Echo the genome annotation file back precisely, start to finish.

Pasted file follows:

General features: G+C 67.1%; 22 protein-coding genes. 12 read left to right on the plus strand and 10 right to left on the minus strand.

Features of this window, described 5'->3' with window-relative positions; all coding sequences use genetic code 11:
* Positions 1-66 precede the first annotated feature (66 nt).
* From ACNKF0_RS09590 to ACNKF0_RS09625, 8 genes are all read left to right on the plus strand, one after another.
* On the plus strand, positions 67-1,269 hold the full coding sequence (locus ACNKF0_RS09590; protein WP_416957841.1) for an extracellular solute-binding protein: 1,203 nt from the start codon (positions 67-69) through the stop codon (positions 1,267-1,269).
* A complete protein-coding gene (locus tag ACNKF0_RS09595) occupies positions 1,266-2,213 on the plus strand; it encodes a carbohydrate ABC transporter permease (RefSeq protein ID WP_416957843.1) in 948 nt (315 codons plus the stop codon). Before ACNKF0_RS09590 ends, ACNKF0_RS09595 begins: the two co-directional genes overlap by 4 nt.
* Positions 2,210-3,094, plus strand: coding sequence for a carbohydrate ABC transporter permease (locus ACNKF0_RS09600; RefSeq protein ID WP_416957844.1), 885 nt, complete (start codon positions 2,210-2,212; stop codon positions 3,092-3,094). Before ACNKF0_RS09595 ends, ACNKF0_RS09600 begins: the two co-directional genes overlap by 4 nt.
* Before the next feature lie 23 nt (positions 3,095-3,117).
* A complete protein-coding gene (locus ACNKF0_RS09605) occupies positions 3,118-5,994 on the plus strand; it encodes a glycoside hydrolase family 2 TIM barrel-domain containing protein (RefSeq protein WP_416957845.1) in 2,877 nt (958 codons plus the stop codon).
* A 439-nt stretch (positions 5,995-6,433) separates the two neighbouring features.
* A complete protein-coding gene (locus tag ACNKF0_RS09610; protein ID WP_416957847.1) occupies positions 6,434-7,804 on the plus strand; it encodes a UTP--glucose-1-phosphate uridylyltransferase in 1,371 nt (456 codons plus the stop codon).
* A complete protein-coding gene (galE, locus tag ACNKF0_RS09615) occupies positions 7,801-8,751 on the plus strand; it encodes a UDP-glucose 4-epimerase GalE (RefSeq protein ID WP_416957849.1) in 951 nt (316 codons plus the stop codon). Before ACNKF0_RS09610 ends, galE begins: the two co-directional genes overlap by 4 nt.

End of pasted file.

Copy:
General features: G+C 67.1%; 22 protein-coding genes. 12 read left to right on the plus strand and 10 right to left on the minus strand.

Features of this window, described 5'->3' with window-relative positions; all coding sequences use genetic code 11:
* Positions 1-66 precede the first annotated feature (66 nt).
* From ACNKF0_RS09590 to ACNKF0_RS09625, 8 genes are all read left to right on the plus strand, one after another.
* On the plus strand, positions 67-1,269 hold the full coding sequence (locus ACNKF0_RS09590; protein WP_416957841.1) for an extracellular solute-binding protein: 1,203 nt from the start codon (positions 67-69) through the stop codon (positions 1,267-1,269).
* A complete protein-coding gene (locus tag ACNKF0_RS09595) occupies positions 1,266-2,213 on the plus strand; it encodes a carbohydrate ABC transporter permease (RefSeq protein ID WP_416957843.1) in 948 nt (315 codons plus the stop codon). Before ACNKF0_RS09590 ends, ACNKF0_RS09595 begins: the two co-directional genes overlap by 4 nt.
* Positions 2,210-3,094, plus strand: coding sequence for a carbohydrate ABC transporter permease (locus ACNKF0_RS09600; RefSeq protein ID WP_416957844.1), 885 nt, complete (start codon positions 2,210-2,212; stop codon positions 3,092-3,094). Before ACNKF0_RS09595 ends, ACNKF0_RS09600 begins: the two co-directional genes overlap by 4 nt.
* Before the next feature lie 23 nt (positions 3,095-3,117).
* A complete protein-coding gene (locus ACNKF0_RS09605) occupies positions 3,118-5,994 on the plus strand; it encodes a glycoside hydrolase family 2 TIM barrel-domain containing protein (RefSeq protein WP_416957845.1) in 2,877 nt (958 codons plus the stop codon).
* A 439-nt stretch (positions 5,995-6,433) separates the two neighbouring features.
* A complete protein-coding gene (locus tag ACNKF0_RS09610; protein ID WP_416957847.1) occupies positions 6,434-7,804 on the plus strand; it encodes a UTP--glucose-1-phosphate uridylyltransferase in 1,371 nt (456 codons plus the stop codon).
* A complete protein-coding gene (galE, locus tag ACNKF0_RS09615) occupies positions 7,801-8,751 on the plus strand; it encodes a UDP-glucose 4-epimerase GalE (RefSeq protein ID WP_416957849.1) in 951 nt (316 codons plus the stop codon). Before ACNKF0_RS09610 ends, galE begins: the two co-directional genes overlap by 4 nt.